Undercover Cop is the next mode that we're introduced to, in which one of your seedy band of loose principled villains is a dirty rat: a cop in disguise. It could be any one of you, and if it happens to actually be you, your task is to delude your team into believing otherwise. Fellow law enforcement won't fire upon you, and if you kill a fellow officer, you fail your mission. You'll need to aim shots to ensure that they don't make contact, but are convincing enough to look like you're actually trying to hit your target. Getting in, stealing as much as possible and staying tight within the gang is the secret, but isolating each criminal to dispatch them one-by-one is a difficult challenge. Choose your moment at the wrong time and you'll end up giving yourself away, but then if even one felon escapes, you fail your mission. Of course you have to witness the crime take place and pick your moment to strike carefully, or you risk ending your undercover career prematurely.

Successfully deceiving the team is incredibly tough then, as is taking them down one at a time, so it seems a little off that you're rewarded a disproportionate amount for finishing top in Undercover Cop when actually playing as the cop. Winning two consecutive matches as the cop netted us only something in the region of $2 million, whereas a criminal can earn that in one match without the excess effort. When rival players at the recent multiplayer event are crying foul because they think we deserved more of a reward for our efforts, you know something isn't quite right. Hopefully, this will be balanced when the game launches this summer.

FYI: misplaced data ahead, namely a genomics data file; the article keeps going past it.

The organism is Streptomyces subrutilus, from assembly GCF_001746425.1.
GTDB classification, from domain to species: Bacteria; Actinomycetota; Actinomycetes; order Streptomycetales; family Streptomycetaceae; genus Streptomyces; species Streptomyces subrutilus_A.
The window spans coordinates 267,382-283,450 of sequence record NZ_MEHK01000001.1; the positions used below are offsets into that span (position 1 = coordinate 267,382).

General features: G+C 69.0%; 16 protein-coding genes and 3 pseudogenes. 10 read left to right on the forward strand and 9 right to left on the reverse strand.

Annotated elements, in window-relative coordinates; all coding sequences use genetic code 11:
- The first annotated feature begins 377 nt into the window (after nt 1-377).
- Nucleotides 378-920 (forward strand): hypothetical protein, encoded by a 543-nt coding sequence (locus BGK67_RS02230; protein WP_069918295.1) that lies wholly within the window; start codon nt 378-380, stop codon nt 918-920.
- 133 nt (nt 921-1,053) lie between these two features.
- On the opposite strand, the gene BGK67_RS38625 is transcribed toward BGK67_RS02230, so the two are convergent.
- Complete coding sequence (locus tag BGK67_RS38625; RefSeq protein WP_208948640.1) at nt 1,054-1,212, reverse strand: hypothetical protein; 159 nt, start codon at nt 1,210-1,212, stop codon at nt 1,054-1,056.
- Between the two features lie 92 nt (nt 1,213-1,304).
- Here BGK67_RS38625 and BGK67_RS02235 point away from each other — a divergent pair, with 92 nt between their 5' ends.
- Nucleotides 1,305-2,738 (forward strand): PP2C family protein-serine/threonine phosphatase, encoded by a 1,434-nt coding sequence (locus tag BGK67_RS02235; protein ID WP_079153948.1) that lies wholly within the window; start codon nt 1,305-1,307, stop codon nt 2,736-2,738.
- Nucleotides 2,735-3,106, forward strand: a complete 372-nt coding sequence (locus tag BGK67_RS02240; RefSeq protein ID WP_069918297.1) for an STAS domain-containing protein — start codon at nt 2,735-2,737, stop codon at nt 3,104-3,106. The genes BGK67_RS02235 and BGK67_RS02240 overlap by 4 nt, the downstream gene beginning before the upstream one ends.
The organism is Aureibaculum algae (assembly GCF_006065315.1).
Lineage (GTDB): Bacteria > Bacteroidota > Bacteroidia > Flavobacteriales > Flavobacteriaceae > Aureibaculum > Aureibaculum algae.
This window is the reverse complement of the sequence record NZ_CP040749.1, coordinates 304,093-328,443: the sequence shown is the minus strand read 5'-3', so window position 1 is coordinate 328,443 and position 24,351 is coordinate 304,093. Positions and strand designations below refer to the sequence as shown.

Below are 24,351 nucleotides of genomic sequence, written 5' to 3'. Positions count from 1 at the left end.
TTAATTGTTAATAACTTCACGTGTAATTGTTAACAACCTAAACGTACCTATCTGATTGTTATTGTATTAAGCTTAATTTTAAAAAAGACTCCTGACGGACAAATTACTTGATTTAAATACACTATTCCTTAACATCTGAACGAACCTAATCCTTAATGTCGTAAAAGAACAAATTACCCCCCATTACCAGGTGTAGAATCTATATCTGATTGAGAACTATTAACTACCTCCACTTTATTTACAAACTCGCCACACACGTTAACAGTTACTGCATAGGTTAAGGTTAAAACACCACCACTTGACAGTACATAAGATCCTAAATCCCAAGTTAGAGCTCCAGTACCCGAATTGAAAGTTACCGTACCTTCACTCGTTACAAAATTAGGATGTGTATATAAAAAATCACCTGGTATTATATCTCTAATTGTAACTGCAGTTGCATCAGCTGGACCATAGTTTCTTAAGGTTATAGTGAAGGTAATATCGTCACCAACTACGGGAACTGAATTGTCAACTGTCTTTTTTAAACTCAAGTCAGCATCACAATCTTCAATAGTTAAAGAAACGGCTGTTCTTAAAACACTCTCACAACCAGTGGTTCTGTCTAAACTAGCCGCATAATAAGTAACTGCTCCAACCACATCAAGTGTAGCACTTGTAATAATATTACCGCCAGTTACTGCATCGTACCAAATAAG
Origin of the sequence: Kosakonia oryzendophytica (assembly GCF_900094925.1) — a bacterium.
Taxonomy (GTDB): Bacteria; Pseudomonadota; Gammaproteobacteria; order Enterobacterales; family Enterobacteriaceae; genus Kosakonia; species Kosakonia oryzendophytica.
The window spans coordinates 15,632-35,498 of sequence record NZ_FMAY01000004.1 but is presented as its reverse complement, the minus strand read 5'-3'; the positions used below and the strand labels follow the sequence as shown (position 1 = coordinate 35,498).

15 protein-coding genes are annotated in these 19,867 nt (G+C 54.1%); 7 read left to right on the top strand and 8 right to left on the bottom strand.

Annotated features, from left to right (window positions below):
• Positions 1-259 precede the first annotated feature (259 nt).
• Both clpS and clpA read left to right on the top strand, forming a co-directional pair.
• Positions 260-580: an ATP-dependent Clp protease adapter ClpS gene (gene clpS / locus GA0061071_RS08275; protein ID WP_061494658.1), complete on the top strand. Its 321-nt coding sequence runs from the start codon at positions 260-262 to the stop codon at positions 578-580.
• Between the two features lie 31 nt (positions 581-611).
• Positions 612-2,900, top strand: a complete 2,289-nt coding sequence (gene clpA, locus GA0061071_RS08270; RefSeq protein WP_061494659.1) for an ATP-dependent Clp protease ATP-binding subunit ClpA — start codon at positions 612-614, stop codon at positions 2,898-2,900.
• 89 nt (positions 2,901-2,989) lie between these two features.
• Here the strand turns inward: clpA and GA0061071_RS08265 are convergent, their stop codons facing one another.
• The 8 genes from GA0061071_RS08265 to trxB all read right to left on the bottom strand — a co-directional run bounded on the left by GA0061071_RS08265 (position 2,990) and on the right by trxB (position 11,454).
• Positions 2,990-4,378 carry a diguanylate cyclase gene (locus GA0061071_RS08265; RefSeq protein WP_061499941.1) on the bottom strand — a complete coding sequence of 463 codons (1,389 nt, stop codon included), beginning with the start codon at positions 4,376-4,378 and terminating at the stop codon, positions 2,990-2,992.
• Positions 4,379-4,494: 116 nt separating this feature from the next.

It's a fantastically fun and compelling multiplayer game type that ramps up the paranoia levels to stratospheric heights, as you watch for clues in player's behaviour and constantly question their motives. Why is one of my team lagging behind? Is he (there are no female characters in Kane & Lynch 2's murky multiplayer) the cop? Why is he running ahead? Shouldn't he have more money? What's he doing that for? Your mind ends up racing, trying to consider who could possibly be the cop and if you do manage to weed out the rat, the reward is huge and you also get to take the dead cop's big bag of loot, provided someone doesn't come along and steal from under you. If they do, shoot them quick, but watch you don't get a yellow card for doing it as you're fair game for anyone that wants to kill you and loot your warm, twitching corpse.